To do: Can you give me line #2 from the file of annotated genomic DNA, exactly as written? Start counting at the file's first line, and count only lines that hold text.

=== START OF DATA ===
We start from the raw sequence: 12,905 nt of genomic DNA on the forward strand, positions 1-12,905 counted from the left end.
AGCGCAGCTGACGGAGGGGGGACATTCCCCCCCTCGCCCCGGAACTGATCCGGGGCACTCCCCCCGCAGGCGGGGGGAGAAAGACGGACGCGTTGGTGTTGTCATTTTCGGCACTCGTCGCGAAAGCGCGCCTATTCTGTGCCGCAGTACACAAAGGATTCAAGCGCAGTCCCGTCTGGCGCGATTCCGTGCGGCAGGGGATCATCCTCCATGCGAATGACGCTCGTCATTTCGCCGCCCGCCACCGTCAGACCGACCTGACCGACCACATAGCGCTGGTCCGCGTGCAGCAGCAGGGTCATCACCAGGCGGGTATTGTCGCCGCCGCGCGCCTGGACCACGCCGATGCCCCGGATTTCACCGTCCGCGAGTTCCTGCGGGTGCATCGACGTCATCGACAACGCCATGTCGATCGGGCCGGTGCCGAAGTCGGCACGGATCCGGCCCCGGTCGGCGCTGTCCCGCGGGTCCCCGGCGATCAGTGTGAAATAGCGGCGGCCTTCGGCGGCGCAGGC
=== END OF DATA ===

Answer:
AGCGCAGCTGACGGAGGGGGGACATTCCCCCCCTCGCCCCGGAACTGATCCGGGGCACTCCCCCCGCAGGCGGGGGGAGAAAGACGGACGCGTTGGTGTTGTCATTTTCGGCACTCGTCGCGAAAGCGCGCCTATTCTGTGCCGCAGTACACAAAGGATTCAAGCGCAGTCCCGTCTGGCGCGATTCCGTGCGGCAGGGGATCATCCTCCATGCGAATGACGCTCGTCATTTCGCCGCCCGCCACCGTCAGACCGACCTGACCGACCACATAGCGCTGGTCCGCGTGCAGCAGCAGGGTCATCACCAGGCGGGTATTGTCGCCGCCGCGCGCCTGGACCACGCCGATGCCCCGGATTTCACCGTCCGCGAGTTCCTGCGGGTGCATCGACGTCATCGACAACGCCATGTCGATCGGGCCGGTGCCGAAGTCGGCACGGATCCGGCCCCGGTCGGCGCTGTCCCGCGGGTCCCCGGCGATCAGTGTGAAATAGCGGCGGCCTTCGGCGGCGCAGGC